Recently, a curious phenomenon could be observed in Kyiv. After a clear frosty day, a cloudy night came… and the very next morning the frost disappeared somewhere — the temperature rose above zero, puddles squelched underfoot, and piles of snow began to melt. Most people did not pay attention to this, because they were already used to the fact that clouds often “work” this way in winter. But why do they keep us warm and why don’t they do it in the summer?
Warmth can be different
We need to start with the fact that we call “warmth” in summer and winter completely different things. In the cold season, temperatures near zero Celsius are a “thaw” or “warming”. If the same temperatures occur at least in May, not to mention June or July, it will be a catastrophic cold snap, a real weather anomaly.
Another significant difference is the heat source. In summer, the Sun warms us mainly because it is above the horizon much longer than below it, and its rays fall to the earth at a high angle, bringing much more energy per unit area. In winter, in our latitudes, the Sun does not rise high above the horizon, and the day is correspondingly twice as short as the night, that is, the sun’s rays simply do not have time to warm the earth’s surface. In such conditions, the Earth becomes an important “heater”. Firstly, radioactive elements decay in its depths, during which heat is released. Passing through the earth’s crust, it warms up the lower layers of the atmosphere. Secondly, until the middle of winter, an important role in the heat balance is also played by how strongly and deeply the soil warms up during the warm season.
The cooling of the Earth takes place on its night side, which at this particular moment is facing the cold space. It lasts longer in the winter (which means it is more effective) and shorter in the summer. Only clouds and greenhouse gases in the atmosphere, which absorb part of the infrared radiation of the earth’s surface and thereby heat up, can prevent it, and only partially. By the way, if these greenhouse gases did not exist, the average temperature of the surface air layer would be 33° below zero, whereas in fact this figure exceeds 16 degrees with a plus sign.
Heat of condensation
If you wrap a hot kettle or, conversely, ice cream in an ordinary blanket, it is easy to make sure that the blanket does not actually “warm” or “cool” — it slows down the heat exchange of the wrapped body with the environment, allowing it to stay warm or cold longer relative to this very environment. This is not how the “cloud blanket” behaves. Active physical processes are constantly taking place in the clouds, accompanied by the release or absorption of energy.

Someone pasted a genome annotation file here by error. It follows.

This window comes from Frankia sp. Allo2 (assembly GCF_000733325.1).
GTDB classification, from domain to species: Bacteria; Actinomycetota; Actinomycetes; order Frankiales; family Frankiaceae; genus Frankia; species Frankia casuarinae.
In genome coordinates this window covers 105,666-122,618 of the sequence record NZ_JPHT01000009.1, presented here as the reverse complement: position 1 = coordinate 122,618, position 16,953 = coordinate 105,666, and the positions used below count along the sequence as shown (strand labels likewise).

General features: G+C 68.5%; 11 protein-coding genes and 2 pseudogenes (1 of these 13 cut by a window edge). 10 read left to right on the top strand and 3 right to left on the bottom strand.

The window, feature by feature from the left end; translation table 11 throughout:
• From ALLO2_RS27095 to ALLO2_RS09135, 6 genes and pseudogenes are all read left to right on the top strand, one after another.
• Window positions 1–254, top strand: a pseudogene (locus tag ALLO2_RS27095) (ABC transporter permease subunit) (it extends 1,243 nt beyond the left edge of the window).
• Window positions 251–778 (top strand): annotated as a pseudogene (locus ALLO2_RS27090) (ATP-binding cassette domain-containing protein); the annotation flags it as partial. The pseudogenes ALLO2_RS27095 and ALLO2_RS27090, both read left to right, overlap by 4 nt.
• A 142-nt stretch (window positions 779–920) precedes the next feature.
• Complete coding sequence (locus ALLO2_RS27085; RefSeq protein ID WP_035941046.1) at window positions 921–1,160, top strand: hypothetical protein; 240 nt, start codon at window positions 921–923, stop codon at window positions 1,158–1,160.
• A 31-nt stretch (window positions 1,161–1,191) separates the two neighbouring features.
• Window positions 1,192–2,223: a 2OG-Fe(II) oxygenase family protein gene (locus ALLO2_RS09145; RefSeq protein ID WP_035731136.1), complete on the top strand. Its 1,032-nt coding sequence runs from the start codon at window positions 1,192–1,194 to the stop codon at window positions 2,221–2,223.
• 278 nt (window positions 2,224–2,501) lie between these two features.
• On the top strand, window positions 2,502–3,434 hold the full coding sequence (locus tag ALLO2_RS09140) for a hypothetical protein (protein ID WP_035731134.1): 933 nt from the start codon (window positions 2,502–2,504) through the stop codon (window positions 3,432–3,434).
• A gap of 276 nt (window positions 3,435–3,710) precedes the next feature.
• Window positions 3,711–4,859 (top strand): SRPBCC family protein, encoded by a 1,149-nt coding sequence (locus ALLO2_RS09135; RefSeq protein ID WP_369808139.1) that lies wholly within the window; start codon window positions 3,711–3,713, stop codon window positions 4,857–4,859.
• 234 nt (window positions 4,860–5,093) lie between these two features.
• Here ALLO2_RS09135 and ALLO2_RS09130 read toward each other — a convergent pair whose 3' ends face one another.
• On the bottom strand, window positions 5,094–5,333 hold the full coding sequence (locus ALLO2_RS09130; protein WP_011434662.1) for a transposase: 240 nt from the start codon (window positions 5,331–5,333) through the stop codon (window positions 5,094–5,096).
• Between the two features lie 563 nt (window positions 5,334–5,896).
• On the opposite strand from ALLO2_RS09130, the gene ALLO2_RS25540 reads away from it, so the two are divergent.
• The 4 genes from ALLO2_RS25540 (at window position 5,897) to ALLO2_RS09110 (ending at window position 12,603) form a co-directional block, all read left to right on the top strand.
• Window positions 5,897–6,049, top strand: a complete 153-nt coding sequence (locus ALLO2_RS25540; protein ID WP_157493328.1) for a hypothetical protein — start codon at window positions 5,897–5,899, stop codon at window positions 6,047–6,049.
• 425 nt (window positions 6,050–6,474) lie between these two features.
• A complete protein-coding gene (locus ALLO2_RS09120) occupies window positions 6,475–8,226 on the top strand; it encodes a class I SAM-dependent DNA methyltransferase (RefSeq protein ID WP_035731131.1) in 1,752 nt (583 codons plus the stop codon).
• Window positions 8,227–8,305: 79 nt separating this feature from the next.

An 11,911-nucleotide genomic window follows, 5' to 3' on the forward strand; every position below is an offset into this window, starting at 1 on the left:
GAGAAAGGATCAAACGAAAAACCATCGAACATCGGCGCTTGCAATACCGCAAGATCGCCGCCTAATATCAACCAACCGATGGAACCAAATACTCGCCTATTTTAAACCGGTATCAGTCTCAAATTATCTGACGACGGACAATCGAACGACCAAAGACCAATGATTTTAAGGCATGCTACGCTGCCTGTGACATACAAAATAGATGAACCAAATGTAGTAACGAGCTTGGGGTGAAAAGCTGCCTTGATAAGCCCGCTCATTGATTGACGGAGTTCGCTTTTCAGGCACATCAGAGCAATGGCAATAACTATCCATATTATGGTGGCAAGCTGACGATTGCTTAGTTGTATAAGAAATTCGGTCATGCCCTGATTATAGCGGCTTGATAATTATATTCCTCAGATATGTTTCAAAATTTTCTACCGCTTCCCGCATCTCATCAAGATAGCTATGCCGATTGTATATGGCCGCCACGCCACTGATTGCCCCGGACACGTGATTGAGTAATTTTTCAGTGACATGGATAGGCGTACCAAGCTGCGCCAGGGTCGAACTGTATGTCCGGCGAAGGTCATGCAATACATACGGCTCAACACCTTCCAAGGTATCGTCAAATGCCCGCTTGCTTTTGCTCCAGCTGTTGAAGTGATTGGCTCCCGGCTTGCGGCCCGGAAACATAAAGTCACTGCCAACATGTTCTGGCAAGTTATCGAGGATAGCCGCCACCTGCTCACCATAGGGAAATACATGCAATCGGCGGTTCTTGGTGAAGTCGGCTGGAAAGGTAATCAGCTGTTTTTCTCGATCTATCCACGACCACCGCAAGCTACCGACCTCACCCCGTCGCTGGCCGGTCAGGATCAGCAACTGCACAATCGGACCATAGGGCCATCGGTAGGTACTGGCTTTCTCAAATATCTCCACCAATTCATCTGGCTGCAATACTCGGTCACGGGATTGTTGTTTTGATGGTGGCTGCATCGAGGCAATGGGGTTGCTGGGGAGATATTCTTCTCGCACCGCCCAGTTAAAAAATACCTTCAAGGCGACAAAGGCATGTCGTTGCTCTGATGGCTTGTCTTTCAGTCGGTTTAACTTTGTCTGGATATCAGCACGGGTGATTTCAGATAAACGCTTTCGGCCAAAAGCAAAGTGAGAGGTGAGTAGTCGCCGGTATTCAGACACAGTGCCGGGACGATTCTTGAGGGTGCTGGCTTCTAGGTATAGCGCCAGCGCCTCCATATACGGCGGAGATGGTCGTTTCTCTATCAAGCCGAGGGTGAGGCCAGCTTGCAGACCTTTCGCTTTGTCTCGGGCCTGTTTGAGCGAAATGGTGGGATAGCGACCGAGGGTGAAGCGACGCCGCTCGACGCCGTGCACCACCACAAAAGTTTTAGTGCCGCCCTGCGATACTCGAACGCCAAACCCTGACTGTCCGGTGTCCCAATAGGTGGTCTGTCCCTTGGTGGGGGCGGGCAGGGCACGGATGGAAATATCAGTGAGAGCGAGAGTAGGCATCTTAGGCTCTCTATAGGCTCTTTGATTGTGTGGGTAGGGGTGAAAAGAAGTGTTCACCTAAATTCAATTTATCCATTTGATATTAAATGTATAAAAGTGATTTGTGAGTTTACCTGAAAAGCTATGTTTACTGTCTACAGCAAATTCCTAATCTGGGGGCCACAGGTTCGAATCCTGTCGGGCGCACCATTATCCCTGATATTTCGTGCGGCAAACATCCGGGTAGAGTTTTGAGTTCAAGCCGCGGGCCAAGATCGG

Clouds are formed when warm air masses collide with colder ones, or when warm, moisture-saturated air rises to a high altitude, where cold constantly reigns. Cooling causes the condensation of water vapor and its transformation into small water droplets or ice crystals. At the same time, even in a very cold environment — for example, in the Earth’s atmosphere at high altitudes — until the steam is exhausted (more precisely, until its pressure drops below partial), the temperature will stay near zero Celsius. According to the laws of heat transfer in such conditions, energy transfer by radiation from a more heated body to a colder one will immediately begin. The latter is often the surface of the Earth, which is also heating up. That is, clouds are able not only to retain heat, but also to generate it!
If the ice crystals in such a cloud become large enough and start falling down, they will carry the heat of condensation with them. On the way to the surface, they will cool down a little, but very often snowflakes are actually warmer than the frozen ground on which they lie. Therefore, during a snowfall, even the strongest frosts weaken.
In summer, snow falls extremely rarely in our latitudes, and the temperature of the earth’s surface does not fall below zero even on the coldest nights. Therefore, the described effects are never observed in the warm season. But even then, it can be noticed that a cloudy night will be warmer than a cloudless one: clouds delay some of the thermal radiation “escaping” into space and return it to earth, preventing it and the surface layer of air from cooling down too much.
Earlier we wrote about interesting optical phenomena related to ice crystals in clouds.
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